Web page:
Gadgets matrix_mini-i-pro

Published on May 1st, 2014 | by Greg


Matrix Mini-i Pro: Sharp, Snazzy DAC & Headphone Amp

Have you ever heard of a DXD or DSD file? Then you’re probably a serious audiophile, who cares about bitrates, and knows that the ‘Digital eXtreme Definition’ standard is the hot new way to listen to music. Granted, few folks can tell the difference on anything but truly expensive gear, however if you’re already moving to those file types and are looking for a quality digital-to-analog converter with a decent amp built-in, then we’ve got a product for you to put on your wishlist. Of course, you should make sure you have plenty of hard drive space ready- we tried out a few files, and they are enormously large, making lossless FLAC files seem puny in comparison.

But, hey, you’ll get inspired too with gear as cool as the new Matrix Mini-I Pro. For starters, it probably features the best display we’ve seen on a DAC- and we’ve tested out quite a few. We’ve seen Matrix gear before as well, and their Mini Portable is one of our favorite little pieces of equipment for it’s combination of solid build, attractive styling, and excellent output. The Mini-I Pro isn’t quite as sleek, but offers a little more of a traditional look, ideal for sitting with your other home audio equipment without drawing too much attention. As you might expect, the components feel expertly-crafted and engineered, with a smoothly turning knob with stops at half-decibel intervals, an aluminum body, and an easy-to-read OLED screen that packs in plenty of details. The included remote isn’t amazing, but it’s still a nice addition.

Around back, we were a bit blown away by the sheer number of input and output options. We always like coaxial and optical and RCA to be available, though tend towards the basic USB connection for a lot of our testing, since we store so much of our music library on our computers. That said, we did hook up our receiver and played some movies back through the optical connection to great effect. Note that you will need to install a driver in order to use the Mini-I Pro; it’s fast and painless though. For those with XLR equipment, like pro audio gear, it’s the rare DAC that supports this cable type, and you’ll find it here- even balanced outputs. As alluded to above, this baby can handle 24bit/384kHz, a decoding rate as high as we’ve ever seen.

Most importantly, how does it sound? From start to finish, it’s engaging and rich- noise cancellation circuitry eliminates those popping noises during power off and on, and we never heard any other line noise even during silent sections. We wouldn’t use the Mini-I as our only amplifier choice, especially for the most demanding headphones, but it’s perfectly capable- a bit warm, and slightly mellow, even after burn-in. Bass is chipper, approachable and friendly, present but not overpowering. On a couple of tracks, like ‘Silent Shout’ by The Knife, it seemed a bit held back; on classical and jazz, it was nearly ideal, with every strum and thrum resonating nicely. The soundstage is phenomenal; everything sounds larger. And we never got tired of listening, there was no fatigue and no sharpness in the upper registers that we have found regularly, especially in smaller DACs.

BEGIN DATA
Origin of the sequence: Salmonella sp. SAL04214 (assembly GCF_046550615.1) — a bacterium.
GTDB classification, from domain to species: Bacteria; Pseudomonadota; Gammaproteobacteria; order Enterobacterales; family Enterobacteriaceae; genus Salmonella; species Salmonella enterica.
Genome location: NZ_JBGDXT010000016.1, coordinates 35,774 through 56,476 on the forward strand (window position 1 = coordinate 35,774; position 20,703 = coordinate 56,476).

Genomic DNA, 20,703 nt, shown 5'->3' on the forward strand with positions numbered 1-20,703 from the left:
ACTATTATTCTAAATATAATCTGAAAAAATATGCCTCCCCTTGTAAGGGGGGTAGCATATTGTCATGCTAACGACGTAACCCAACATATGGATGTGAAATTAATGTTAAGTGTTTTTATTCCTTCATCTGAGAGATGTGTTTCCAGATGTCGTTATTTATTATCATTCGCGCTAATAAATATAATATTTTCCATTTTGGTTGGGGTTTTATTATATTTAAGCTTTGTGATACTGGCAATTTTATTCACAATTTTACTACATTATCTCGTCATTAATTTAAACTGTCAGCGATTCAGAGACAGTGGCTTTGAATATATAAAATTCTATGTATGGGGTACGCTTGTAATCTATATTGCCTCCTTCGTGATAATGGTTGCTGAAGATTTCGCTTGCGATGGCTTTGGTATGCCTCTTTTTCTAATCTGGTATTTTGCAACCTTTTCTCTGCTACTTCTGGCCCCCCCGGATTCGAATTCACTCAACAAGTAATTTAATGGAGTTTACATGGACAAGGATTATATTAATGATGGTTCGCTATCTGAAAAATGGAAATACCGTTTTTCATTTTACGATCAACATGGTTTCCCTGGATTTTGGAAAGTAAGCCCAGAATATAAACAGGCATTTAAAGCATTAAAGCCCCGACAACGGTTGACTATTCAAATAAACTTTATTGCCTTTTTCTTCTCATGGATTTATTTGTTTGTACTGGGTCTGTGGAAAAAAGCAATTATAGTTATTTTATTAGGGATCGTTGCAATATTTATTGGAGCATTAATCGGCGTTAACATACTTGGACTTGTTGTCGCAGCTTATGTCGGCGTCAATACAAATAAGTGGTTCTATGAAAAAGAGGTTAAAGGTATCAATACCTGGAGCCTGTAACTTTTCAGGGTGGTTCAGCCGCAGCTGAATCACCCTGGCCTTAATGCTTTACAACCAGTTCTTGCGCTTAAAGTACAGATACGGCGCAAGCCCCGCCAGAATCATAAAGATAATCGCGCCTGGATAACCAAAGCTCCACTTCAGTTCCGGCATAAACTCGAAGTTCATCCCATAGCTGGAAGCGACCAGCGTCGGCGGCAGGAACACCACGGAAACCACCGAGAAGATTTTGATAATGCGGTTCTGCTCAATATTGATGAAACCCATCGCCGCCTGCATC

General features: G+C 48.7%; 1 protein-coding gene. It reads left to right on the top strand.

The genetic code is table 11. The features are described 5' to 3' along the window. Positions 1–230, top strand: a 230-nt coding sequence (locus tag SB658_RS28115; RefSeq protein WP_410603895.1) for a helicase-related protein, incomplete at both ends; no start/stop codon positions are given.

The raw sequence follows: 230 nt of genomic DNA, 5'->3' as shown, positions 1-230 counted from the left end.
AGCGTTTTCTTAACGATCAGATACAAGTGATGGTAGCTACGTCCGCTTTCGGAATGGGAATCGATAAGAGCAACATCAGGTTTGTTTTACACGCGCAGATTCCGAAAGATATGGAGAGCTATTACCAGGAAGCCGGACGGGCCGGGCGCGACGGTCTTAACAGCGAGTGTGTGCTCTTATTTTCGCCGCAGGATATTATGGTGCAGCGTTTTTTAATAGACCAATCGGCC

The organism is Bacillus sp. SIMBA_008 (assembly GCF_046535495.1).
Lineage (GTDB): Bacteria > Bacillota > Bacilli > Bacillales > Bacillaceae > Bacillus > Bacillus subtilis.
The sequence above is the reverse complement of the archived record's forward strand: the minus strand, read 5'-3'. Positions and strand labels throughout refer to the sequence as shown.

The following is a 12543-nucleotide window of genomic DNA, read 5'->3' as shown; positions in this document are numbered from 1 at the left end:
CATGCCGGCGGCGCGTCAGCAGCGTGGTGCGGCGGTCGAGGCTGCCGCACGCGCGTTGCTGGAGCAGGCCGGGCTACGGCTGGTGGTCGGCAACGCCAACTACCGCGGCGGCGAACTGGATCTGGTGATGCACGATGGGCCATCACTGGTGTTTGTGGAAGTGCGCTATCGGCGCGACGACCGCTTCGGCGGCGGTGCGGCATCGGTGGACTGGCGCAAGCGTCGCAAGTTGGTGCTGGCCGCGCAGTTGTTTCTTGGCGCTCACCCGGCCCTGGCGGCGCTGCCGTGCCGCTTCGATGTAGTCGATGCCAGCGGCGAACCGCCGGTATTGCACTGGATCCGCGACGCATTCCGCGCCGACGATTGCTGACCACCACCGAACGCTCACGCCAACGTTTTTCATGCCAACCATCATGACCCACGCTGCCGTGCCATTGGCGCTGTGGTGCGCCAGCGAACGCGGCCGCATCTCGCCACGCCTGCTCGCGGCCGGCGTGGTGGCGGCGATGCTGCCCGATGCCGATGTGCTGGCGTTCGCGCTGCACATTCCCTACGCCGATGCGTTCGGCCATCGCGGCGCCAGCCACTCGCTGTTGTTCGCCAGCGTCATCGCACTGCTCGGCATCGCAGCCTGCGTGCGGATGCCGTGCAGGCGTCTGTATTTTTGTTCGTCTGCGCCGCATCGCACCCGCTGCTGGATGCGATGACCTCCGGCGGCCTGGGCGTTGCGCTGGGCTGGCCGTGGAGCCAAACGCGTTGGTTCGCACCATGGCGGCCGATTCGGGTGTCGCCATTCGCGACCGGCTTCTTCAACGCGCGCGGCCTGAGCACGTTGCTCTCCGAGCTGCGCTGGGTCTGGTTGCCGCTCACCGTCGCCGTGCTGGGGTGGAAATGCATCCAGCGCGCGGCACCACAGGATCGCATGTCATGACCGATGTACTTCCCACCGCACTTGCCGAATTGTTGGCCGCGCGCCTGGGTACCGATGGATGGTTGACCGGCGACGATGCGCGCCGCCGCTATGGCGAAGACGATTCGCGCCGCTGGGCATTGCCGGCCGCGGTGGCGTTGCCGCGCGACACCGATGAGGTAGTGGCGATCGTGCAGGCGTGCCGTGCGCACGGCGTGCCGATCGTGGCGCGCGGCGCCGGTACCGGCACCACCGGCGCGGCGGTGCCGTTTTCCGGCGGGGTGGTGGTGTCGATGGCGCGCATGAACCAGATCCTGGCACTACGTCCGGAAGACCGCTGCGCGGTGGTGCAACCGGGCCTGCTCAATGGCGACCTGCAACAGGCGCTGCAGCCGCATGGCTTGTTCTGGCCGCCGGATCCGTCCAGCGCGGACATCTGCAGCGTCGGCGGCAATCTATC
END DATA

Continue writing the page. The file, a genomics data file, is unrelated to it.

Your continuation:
For the price, it’s hard to quibble with the excellent value put into this fairly compact package. Matrix continues to shine, boosting specs and improving quality with every new product. The Mini-I Pro might not convince you that DXD or DSD files are worth the hassle and storage space- but it’s still a top-notch DAC and amp. Available now, online and in stores, for around $519.

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About the Author

Greg dreamed up the idea for the Truly Network while living in Hawaii, which began with a single site called TrulyObscure. In 2010, when advertisers and readers were requesting coverage beyond the scope of that site, TrulyNet was launched, reaching a broader audience over a variety of niche sites. Formerly the head technology correspondent for the Des Moines Register at age 16, he has since lived and worked in five states and two countries, helping a list of organizations and companies that includes the United States Census Bureau, TripAdvisor, Events Photo Group, Berlitz, and Computer Geeks. He also served as the Content Strategy Manager for HearPlanet, a multi-platform app that has reached over a million users and has been featured in the New York Times, Hemispheres Magazine, National Geographic Adventure, Fox Business News, PC Magazine, and even Apple’s own iPhone ads. Greg has written as a restaurant critic and feature journalist for a number of national and international publications, including City Weekend Magazine, Red Egg Magazine, the Newton Daily News, Capital Change Magazine, and an arm of China Daily, Beijing Weekend. In addition, he has served as a consulting editor for the Foreign Language Press of Beijing, as well as a writer and editor for the George Washington University Hatchet, the school newspaper of his alma mater. Originally from Iowa, Greg is currently living in the West Village of Manhattan.

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